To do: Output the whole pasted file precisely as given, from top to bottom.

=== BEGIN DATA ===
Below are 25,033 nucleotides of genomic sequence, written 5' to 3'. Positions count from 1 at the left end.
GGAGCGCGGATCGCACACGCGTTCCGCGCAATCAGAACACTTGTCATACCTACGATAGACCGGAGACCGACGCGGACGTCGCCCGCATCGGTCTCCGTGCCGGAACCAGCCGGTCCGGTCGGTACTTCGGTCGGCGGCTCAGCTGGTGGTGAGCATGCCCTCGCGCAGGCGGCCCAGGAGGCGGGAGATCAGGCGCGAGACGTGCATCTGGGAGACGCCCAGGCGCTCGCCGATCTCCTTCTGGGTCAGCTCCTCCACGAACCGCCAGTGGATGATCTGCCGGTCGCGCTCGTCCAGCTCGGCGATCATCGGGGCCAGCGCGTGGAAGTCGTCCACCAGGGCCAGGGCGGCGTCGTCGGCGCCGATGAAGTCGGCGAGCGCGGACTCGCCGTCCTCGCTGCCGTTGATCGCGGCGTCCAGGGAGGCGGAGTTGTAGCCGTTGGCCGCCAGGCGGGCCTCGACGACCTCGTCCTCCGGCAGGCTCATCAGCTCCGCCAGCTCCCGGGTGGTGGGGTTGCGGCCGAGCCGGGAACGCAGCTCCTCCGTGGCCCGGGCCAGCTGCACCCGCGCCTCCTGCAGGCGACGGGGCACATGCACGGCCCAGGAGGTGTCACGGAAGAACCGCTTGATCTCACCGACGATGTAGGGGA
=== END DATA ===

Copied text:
Below are 25,033 nucleotides of genomic sequence, written 5' to 3'. Positions count from 1 at the left end.
GGAGCGCGGATCGCACACGCGTTCCGCGCAATCAGAACACTTGTCATACCTACGATAGACCGGAGACCGACGCGGACGTCGCCCGCATCGGTCTCCGTGCCGGAACCAGCCGGTCCGGTCGGTACTTCGGTCGGCGGCTCAGCTGGTGGTGAGCATGCCCTCGCGCAGGCGGCCCAGGAGGCGGGAGATCAGGCGCGAGACGTGCATCTGGGAGACGCCCAGGCGCTCGCCGATCTCCTTCTGGGTCAGCTCCTCCACGAACCGCCAGTGGATGATCTGCCGGTCGCGCTCGTCCAGCTCGGCGATCATCGGGGCCAGCGCGTGGAAGTCGTCCACCAGGGCCAGGGCGGCGTCGTCGGCGCCGATGAAGTCGGCGAGCGCGGACTCGCCGTCCTCGCTGCCGTTGATCGCGGCGTCCAGGGAGGCGGAGTTGTAGCCGTTGGCCGCCAGGCGGGCCTCGACGACCTCGTCCTCCGGCAGGCTCATCAGCTCCGCCAGCTCCCGGGTGGTGGGGTTGCGGCCGAGCCGGGAACGCAGCTCCTCCGTGGCCCGGGCCAGCTGCACCCGCGCCTCCTGCAGGCGACGGGGCACATGCACGGCCCAGGAGGTGTCACGGAAGAACCGCTTGATCTCACCGACGATGTAGGGGA